My first job is an artist, but I wonder how long it would have taken me to realize that without the other jobs and side hustles I have picked up since living here. Los Angeles is a constant hustle! Living here can be tough, but the weather makes it worth it. So, here I am four years later still figuring out this artist life!

Has it been a smooth road?
I think transitioning into a new city is never easy, especially to a city with no family and little friends. I am fortunate that I have had support from my family and quickly formed a loving and reliable community. Being an artist and working a full-time job is difficult, seeing to create art acts as a full-time job as well. I think finding ways to financially sustain myself while dedicating the appropriate amount of time to create has been the biggest challenge. Photography is slowly being seen less as form of art due to the accessibility of smartphones. Clients always want photos ASAP to post on Instagram and photographers are almost disposable. If I ask for a certain price to shoot and a client doesn’t like the price they can easily hop to the next photographer that will take less money. It’s extremely difficult to get paid the amount you feel you deserve, especially as a Black woman.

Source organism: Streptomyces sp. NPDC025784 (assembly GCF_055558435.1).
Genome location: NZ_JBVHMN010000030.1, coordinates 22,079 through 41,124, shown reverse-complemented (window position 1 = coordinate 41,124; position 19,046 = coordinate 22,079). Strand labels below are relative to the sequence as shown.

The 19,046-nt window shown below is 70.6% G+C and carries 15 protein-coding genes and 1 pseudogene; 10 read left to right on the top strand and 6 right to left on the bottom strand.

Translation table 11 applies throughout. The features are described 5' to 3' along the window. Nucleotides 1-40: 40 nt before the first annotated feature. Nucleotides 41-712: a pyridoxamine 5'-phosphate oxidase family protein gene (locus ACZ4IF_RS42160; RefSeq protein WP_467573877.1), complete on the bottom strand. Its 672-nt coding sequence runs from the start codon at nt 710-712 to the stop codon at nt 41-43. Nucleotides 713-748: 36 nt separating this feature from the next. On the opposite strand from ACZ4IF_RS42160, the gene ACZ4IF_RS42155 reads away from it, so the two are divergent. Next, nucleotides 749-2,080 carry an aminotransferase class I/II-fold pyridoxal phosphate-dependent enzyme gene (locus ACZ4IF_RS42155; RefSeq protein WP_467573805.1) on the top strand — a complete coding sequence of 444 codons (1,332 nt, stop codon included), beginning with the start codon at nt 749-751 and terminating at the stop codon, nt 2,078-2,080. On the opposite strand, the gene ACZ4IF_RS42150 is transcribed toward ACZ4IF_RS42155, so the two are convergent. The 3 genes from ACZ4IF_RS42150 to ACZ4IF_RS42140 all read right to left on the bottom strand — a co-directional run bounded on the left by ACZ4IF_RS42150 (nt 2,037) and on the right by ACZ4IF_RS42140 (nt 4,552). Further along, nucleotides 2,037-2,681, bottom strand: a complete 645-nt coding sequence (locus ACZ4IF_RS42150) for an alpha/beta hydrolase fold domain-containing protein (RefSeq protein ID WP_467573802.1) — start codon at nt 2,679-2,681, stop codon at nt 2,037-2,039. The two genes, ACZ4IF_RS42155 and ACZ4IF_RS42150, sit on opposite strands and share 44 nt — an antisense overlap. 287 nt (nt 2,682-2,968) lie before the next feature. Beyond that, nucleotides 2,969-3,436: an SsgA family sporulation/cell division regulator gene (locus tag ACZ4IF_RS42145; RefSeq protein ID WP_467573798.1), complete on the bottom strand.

None the less, due to my experience and community, I am slowly understanding the art game and artist’s lifestyle freelancing and am find more opportunities that are willing to pay the amount I deserve for my services and art.

So, as you know, we’re impressed with Ciarra K. Walters – tell our readers more, for example, what you’re most proud of and what sets you apart from others.
I specialize in creative direction and photography. I am big on aesthetics and how they can assist with drawing the viewer into a deeper meaning. I love playing with colors, shapes, and nature. I aim for my work to be visually appealing while also being culturally impactful. When a client asks for photos, whether it be for a brand or personal use, I do my best to portray their most honest and vulnerable self or campaign. I feel like my photos are raw and aesthetically pleasing.

I am proud of the growth I’ve seen in my work. As an artist, I hope my voice and practice evolve as I do as a person. I am proud of the honesty and vulnerability I have allowed to seep through my art. I am proud of the healing I have done in the past three years and how that shows through the work.

Let’s touch on your thoughts about our city – what do you like the most and least?
I love how open-minded LA is. There are still issues about who is seen and unseen due to race and gender, but there is more of a fluidity here in this city then I have experienced in any other city in the States. I wear glitter on a daily basis and people normally don’t like at me like I am crazy, unlike the time I went to Ohio wearing glitter. I also love the produce and the vast amount of vegan restaurants!

I wish LA had more of a night scene! I once heard that in New York City, New Yorkers have to opt out and Los Angelenos have to opt-in when it comes to events. I wish venues were open later!